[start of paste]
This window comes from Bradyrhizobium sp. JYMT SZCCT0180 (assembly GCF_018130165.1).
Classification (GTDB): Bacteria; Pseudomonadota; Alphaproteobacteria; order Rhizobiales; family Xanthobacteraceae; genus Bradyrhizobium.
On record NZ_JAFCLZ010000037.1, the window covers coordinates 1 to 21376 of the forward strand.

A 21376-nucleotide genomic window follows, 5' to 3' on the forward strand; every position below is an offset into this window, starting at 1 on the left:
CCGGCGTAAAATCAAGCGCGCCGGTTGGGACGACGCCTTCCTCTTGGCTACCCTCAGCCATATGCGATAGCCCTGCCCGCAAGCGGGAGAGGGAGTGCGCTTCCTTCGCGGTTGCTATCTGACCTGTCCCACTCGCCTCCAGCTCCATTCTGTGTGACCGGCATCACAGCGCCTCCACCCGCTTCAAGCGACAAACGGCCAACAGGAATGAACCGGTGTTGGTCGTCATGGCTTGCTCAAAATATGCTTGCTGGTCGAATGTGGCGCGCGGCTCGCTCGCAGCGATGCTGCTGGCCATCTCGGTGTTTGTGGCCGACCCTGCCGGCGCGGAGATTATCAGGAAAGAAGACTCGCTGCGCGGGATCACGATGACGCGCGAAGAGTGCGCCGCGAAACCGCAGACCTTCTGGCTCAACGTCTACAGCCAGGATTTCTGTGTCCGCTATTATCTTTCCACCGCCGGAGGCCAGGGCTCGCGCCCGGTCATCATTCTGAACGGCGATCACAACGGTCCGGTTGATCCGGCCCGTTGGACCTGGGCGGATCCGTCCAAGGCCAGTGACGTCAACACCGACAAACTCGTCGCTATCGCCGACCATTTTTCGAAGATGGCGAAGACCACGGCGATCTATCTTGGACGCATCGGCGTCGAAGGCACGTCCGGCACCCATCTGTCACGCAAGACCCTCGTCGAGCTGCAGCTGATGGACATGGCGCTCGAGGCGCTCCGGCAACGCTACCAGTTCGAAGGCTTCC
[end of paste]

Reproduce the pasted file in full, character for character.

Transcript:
This window comes from Bradyrhizobium sp. JYMT SZCCT0180 (assembly GCF_018130165.1).
Classification (GTDB): Bacteria; Pseudomonadota; Alphaproteobacteria; order Rhizobiales; family Xanthobacteraceae; genus Bradyrhizobium.
On record NZ_JAFCLZ010000037.1, the window covers coordinates 1 to 21376 of the forward strand.

A 21376-nucleotide genomic window follows, 5' to 3' on the forward strand; every position below is an offset into this window, starting at 1 on the left:
CCGGCGTAAAATCAAGCGCGCCGGTTGGGACGACGCCTTCCTCTTGGCTACCCTCAGCCATATGCGATAGCCCTGCCCGCAAGCGGGAGAGGGAGTGCGCTTCCTTCGCGGTTGCTATCTGACCTGTCCCACTCGCCTCCAGCTCCATTCTGTGTGACCGGCATCACAGCGCCTCCACCCGCTTCAAGCGACAAACGGCCAACAGGAATGAACCGGTGTTGGTCGTCATGGCTTGCTCAAAATATGCTTGCTGGTCGAATGTGGCGCGCGGCTCGCTCGCAGCGATGCTGCTGGCCATCTCGGTGTTTGTGGCCGACCCTGCCGGCGCGGAGATTATCAGGAAAGAAGACTCGCTGCGCGGGATCACGATGACGCGCGAAGAGTGCGCCGCGAAACCGCAGACCTTCTGGCTCAACGTCTACAGCCAGGATTTCTGTGTCCGCTATTATCTTTCCACCGCCGGAGGCCAGGGCTCGCGCCCGGTCATCATTCTGAACGGCGATCACAACGGTCCGGTTGATCCGGCCCGTTGGACCTGGGCGGATCCGTCCAAGGCCAGTGACGTCAACACCGACAAACTCGTCGCTATCGCCGACCATTTTTCGAAGATGGCGAAGACCACGGCGATCTATCTTGGACGCATCGGCGTCGAAGGCACGTCCGGCACCCATCTGTCACGCAAGACCCTCGTCGAGCTGCAGCTGATGGACATGGCGCTCGAGGCGCTCCGGCAACGCTACCAGTTCGAAGGCTTCC